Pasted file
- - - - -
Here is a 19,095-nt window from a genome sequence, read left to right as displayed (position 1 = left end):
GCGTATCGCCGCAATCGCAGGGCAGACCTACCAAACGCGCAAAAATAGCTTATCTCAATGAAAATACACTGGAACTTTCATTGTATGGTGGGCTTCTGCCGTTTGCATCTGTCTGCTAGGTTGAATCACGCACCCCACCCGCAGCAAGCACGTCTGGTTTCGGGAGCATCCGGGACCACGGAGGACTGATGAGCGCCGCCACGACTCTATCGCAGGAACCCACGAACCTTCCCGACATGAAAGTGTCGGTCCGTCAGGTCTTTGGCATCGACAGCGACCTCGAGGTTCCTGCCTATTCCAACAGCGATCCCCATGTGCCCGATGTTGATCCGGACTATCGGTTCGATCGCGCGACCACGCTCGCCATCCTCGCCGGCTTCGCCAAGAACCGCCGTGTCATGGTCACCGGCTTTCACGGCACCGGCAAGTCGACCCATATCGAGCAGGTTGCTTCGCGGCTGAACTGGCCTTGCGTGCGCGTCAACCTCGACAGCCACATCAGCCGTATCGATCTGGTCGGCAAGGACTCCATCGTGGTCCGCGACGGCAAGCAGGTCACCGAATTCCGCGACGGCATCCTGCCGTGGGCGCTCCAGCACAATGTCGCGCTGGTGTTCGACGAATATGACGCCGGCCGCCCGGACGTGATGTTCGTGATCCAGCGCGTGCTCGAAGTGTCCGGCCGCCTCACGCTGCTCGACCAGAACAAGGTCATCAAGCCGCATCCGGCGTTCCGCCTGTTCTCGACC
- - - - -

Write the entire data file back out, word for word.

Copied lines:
Here is a 19,095-nt window from a genome sequence, read left to right as displayed (position 1 = left end):
GCGTATCGCCGCAATCGCAGGGCAGACCTACCAAACGCGCAAAAATAGCTTATCTCAATGAAAATACACTGGAACTTTCATTGTATGGTGGGCTTCTGCCGTTTGCATCTGTCTGCTAGGTTGAATCACGCACCCCACCCGCAGCAAGCACGTCTGGTTTCGGGAGCATCCGGGACCACGGAGGACTGATGAGCGCCGCCACGACTCTATCGCAGGAACCCACGAACCTTCCCGACATGAAAGTGTCGGTCCGTCAGGTCTTTGGCATCGACAGCGACCTCGAGGTTCCTGCCTATTCCAACAGCGATCCCCATGTGCCCGATGTTGATCCGGACTATCGGTTCGATCGCGCGACCACGCTCGCCATCCTCGCCGGCTTCGCCAAGAACCGCCGTGTCATGGTCACCGGCTTTCACGGCACCGGCAAGTCGACCCATATCGAGCAGGTTGCTTCGCGGCTGAACTGGCCTTGCGTGCGCGTCAACCTCGACAGCCACATCAGCCGTATCGATCTGGTCGGCAAGGACTCCATCGTGGTCCGCGACGGCAAGCAGGTCACCGAATTCCGCGACGGCATCCTGCCGTGGGCGCTCCAGCACAATGTCGCGCTGGTGTTCGACGAATATGACGCCGGCCGCCCGGACGTGATGTTCGTGATCCAGCGCGTGCTCGAAGTGTCCGGCCGCCTCACGCTGCTCGACCAGAACAAGGTCATCAAGCCGCATCCGGCGTTCCGCCTGTTCTCGACC